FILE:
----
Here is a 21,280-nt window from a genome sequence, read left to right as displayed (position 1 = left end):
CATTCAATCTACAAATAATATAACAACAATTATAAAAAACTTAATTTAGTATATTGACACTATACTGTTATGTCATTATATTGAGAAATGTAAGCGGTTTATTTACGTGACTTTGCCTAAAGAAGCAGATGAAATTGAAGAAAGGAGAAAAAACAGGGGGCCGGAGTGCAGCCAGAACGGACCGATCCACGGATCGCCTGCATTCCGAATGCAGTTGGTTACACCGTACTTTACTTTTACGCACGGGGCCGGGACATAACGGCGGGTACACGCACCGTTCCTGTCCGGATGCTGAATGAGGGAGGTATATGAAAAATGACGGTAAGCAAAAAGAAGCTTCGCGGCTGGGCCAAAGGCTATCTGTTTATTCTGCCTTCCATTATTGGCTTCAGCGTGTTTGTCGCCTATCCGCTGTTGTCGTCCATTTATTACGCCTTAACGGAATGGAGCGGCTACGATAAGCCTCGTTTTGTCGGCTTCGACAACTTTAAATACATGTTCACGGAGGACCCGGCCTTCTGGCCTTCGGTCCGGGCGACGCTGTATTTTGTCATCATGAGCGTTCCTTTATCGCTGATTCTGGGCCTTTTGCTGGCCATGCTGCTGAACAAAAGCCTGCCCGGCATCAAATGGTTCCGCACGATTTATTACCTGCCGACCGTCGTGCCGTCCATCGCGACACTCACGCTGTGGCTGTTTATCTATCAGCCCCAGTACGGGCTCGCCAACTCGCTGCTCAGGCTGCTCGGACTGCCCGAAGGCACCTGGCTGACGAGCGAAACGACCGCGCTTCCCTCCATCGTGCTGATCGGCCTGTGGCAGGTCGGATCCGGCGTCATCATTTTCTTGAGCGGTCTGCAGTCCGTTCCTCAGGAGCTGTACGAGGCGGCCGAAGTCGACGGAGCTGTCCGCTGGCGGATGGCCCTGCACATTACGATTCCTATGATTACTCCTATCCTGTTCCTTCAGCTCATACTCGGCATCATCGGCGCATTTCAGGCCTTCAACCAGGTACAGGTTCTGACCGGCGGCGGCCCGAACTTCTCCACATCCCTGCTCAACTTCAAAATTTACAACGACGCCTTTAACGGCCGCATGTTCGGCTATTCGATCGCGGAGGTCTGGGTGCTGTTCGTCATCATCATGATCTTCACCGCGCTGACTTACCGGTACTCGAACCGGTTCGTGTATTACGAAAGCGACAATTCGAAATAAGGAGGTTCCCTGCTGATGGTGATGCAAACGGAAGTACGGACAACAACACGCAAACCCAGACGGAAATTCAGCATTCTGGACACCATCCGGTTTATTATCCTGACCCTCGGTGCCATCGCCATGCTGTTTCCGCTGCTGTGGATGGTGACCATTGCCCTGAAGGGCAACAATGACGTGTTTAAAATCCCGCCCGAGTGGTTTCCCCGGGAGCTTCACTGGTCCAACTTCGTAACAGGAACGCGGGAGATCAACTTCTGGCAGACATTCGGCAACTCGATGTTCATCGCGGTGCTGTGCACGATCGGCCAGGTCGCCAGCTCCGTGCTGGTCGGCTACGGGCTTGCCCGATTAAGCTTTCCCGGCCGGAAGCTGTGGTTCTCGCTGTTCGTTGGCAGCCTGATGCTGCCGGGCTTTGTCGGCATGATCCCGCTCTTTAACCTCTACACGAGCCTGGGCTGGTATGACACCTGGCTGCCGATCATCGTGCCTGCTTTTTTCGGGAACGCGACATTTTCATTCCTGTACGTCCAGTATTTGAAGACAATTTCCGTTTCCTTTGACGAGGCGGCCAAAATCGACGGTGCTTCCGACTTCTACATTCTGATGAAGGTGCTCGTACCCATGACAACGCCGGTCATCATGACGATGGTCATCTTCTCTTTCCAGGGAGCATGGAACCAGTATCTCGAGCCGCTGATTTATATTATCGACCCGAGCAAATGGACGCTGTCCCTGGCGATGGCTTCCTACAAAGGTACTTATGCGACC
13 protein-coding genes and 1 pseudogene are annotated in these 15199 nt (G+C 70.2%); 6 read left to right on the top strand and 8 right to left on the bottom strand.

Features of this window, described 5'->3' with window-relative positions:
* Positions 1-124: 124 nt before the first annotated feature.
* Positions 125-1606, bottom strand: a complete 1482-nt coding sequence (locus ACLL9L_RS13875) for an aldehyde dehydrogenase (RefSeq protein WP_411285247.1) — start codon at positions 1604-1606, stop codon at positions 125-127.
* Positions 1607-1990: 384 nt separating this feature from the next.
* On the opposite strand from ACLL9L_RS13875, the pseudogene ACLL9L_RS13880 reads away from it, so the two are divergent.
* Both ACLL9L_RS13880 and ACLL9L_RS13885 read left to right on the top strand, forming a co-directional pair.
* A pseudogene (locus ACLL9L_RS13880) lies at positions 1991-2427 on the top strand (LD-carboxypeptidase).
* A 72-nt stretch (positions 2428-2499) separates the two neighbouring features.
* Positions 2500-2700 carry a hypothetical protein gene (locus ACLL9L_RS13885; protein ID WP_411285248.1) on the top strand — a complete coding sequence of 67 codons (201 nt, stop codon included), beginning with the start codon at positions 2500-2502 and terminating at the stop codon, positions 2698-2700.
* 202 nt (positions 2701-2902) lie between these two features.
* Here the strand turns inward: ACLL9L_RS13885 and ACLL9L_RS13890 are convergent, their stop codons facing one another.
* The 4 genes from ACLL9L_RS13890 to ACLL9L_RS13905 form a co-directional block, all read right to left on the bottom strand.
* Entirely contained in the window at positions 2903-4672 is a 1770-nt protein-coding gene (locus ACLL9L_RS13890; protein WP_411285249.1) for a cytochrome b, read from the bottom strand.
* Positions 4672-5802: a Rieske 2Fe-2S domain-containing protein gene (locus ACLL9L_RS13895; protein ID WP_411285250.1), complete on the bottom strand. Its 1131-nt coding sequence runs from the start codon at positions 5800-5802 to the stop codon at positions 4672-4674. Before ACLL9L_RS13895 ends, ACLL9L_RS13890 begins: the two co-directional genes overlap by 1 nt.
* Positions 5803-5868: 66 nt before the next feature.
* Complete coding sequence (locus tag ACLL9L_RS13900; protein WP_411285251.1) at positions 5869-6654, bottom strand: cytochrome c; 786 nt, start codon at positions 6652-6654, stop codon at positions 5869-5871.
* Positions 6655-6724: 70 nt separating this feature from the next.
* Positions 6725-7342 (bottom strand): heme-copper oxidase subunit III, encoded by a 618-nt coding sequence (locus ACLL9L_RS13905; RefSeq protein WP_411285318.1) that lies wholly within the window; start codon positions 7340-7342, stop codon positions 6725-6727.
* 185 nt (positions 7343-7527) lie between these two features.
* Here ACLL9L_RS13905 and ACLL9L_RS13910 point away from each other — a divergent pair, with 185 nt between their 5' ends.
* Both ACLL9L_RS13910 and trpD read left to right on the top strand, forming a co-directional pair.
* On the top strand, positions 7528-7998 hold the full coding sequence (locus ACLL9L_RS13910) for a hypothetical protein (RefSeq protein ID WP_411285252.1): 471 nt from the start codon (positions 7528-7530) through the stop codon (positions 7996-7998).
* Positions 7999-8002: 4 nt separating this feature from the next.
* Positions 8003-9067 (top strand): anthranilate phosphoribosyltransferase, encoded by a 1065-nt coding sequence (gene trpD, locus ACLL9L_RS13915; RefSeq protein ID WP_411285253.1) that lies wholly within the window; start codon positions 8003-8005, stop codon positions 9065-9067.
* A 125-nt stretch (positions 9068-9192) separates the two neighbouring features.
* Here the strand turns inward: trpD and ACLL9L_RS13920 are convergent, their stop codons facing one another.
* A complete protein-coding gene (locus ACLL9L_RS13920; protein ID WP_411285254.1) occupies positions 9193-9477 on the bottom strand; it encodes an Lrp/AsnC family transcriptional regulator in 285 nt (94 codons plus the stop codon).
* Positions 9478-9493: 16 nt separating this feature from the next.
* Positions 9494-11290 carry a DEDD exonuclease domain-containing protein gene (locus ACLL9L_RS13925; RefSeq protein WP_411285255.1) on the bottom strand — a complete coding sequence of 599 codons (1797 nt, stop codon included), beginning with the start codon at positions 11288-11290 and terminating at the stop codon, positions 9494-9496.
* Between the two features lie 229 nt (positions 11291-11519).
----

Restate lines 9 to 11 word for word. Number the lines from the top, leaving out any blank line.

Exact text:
* Both ACLL9L_RS13880 and ACLL9L_RS13885 read left to right on the top strand, forming a co-directional pair.
* A pseudogene (locus ACLL9L_RS13880) lies at positions 1991-2427 on the top strand (LD-carboxypeptidase).
* A 72-nt stretch (positions 2428-2499) separates the two neighbouring features.